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Siege Engines

Siege engines are large weapons, temporary structures, or pieces of equipment traditionally used in besieging a castle or fortress.

Table: Siege Engines





Range Increment

Typical Crew

Catapult, heavy

800 gp


200 ft. (100 ft. minimum)


Catapult, light

550 gp


150 ft. (100 ft. minimum)



500 gp



120 ft.



1,000 gp



Siege tower

2,000 gp


* See description for special rules.

Catapult Attack Modifiers



No line of sight to target square


Successive shots (crew can see where most recent misses landed)

Cumulative +2 per previous miss (maximum +10)

Successive shots (crew can’t see where most recent misses landed, but observer is providing feedback)

Cumulative +1 per previous miss (maximum +5)

Catapult, Heavy: A heavy catapult is a massive engine capable of throwing rocks or heavy objects with great force. Because the catapult throws its payload in a high arc, it can hit squares out of its line of sight. To fire a heavy catapult, the crew chief makes a special check against DC 15 using only his base attack bonus, Intelligence modifier, range increment penalty, and the appropriate modifiers from the lower section of Table 3–26. If the check succeeds, the catapult stone hits the square the catapult was aimed at, dealing the indicated damage to any object or character in the square. Characters who succeed on a DC 15 Reflex save take half damage. Once a catapult stone hits a square, subsequent shots hit the same square unless the catapult is reaimed or the wind changes direction or speed.

If a catapult stone misses, roll 1d8 to determine where it lands. This determines the misdirection of the throw, with 1 being back toward the catapult and 2 through 8 counting clockwise around the target square. Then, count 3 squares away from the target square for every range increment of the attack.

Loading a catapult requires a series of full-round actions. It takes a DC 15 Strength check to winch the throwing arm down; most catapults have wheels to allow up to two crew members to use the aid another action, assisting the main winch operator. A DC 15 Profession (siege engineer) check latches the arm into place, and then another DC 15 Profession (siege engineer) check loads the catapult ammunition. It takes four full-round actions to reaim a heavy catapult (multiple crew members can perform these full-round actions in the same round, so it would take a crew of four only 1 round to reaim the catapult).

A heavy catapult takes up a space 15 feet across.

Catapult, Light: This is a smaller, lighter version of the heavy catapult. It functions as the heavy catapult, except that it takes a DC 10 Strength check to winch the arm into place, and only two full-round actions are required to reaim the catapult.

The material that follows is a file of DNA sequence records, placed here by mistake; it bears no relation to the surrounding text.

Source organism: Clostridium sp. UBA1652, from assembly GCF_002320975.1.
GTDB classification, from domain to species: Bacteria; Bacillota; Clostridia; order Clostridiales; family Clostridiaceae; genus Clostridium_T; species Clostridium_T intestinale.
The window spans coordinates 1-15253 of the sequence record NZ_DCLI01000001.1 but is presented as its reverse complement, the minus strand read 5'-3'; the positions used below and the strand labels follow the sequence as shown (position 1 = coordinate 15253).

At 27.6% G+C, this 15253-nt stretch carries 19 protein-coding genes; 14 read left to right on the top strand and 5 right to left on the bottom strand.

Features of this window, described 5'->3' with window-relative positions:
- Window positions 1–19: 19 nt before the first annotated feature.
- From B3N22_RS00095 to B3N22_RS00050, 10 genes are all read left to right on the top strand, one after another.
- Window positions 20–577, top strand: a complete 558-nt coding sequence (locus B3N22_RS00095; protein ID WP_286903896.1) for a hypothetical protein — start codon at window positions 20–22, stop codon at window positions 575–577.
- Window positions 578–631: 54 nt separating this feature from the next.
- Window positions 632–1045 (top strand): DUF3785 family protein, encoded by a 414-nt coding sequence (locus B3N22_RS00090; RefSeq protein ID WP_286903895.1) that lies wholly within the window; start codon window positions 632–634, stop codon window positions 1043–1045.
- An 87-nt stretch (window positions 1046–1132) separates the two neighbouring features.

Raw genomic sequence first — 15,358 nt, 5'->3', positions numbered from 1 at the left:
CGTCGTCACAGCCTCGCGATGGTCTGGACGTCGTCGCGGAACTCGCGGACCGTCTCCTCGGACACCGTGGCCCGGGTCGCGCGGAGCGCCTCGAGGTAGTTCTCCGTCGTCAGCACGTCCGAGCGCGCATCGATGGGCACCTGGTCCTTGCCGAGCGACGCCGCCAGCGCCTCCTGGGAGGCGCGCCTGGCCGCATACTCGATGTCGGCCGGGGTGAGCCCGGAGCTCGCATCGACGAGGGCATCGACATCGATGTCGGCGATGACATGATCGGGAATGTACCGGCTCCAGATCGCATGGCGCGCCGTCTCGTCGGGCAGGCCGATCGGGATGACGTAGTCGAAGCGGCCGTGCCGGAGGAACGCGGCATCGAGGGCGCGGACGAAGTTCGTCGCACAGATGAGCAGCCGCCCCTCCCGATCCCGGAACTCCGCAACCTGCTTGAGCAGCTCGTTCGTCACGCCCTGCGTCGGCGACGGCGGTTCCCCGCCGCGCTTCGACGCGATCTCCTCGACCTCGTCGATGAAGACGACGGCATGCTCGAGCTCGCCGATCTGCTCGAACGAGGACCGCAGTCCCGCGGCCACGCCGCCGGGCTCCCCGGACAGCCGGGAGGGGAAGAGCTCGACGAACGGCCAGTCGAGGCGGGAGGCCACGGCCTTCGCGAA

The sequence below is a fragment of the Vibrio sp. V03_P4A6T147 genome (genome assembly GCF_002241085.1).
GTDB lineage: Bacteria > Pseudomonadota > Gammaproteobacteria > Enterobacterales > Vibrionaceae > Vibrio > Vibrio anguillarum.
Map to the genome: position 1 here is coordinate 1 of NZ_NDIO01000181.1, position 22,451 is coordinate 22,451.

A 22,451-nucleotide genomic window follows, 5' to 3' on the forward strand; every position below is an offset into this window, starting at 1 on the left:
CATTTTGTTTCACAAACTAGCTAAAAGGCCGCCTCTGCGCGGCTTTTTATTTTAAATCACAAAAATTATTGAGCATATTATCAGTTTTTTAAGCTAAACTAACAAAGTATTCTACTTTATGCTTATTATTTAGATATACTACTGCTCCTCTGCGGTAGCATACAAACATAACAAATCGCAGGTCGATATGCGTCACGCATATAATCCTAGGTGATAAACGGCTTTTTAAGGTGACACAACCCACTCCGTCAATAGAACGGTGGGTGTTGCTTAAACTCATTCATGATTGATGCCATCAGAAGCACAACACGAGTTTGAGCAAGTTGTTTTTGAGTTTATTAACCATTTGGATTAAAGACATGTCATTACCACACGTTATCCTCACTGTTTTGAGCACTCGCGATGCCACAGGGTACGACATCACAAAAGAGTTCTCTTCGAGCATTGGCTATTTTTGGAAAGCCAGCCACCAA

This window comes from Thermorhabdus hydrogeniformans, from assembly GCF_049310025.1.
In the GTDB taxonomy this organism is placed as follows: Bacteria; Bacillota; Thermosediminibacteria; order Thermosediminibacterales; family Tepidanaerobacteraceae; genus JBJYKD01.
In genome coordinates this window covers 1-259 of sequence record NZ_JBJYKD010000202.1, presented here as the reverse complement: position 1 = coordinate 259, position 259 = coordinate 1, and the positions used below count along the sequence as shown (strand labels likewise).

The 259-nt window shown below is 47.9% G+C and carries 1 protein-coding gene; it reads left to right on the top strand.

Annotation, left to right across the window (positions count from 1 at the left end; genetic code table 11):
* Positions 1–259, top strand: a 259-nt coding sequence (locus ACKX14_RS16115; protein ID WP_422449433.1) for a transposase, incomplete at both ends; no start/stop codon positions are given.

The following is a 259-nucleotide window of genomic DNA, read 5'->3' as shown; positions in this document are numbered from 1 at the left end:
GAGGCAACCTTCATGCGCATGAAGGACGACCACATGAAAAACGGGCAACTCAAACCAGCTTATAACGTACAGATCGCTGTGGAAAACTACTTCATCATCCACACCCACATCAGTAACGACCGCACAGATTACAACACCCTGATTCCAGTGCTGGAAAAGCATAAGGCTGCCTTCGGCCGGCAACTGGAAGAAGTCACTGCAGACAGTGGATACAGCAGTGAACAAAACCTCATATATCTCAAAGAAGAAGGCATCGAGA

A light catapult takes up a space 10 feet across.

Ballista: A ballista is essentially a Huge heavy crossbow fixed in place. Its size makes it hard for most creatures to aim it. Thus, a Medium creature takes a –4 penalty on attack rolls when using a ballista, and a Small creature takes a –6 penalty. It takes a creature smaller than Large two full-round actions to reload the ballista after firing.

A ballista takes up a space 5 feet across.

Ram: This heavy pole is sometimes suspended from a movable scaffold that allows the crew to swing it back and forth against objects. As a full-round action, the character closest to the front of the ram makes an attack roll against the AC of the construction, applying the –4 penalty for lack of proficiency. (It’s not possible to be proficient with this device.) In addition to the damage given on Table: Siege Engines, up to nine other characters holding the ram can add their Strength modifier to the ram’s damage, if they devote an attack action to doing so. It takes at least one Huge or larger creature, two Large creatures, four Medium-size creatures, or eight Small creatures to swing a ram. (Tiny or smaller creatures can’t use a ram.)

A ram is typically 30 feet long. In a battle, the creatures wielding the ram stand in two adjacent columns of equal length, with the ram between them.

Siege Tower: This device is a massive wooden tower on wheels or rollers that can be rolled up against a wall to allow attackers to scale the tower and thus to get to the top of the wall with cover. The wooden walls are usually 1 foot thick.

A typical siege tower takes up a space 15 feet across. The creatures inside push it at a speed of 10 feet (and a siege tower can’t run). The eight creatures pushing on the ground floor have total cover, and those on higher floors get improved cover and can fire through arrow slits.

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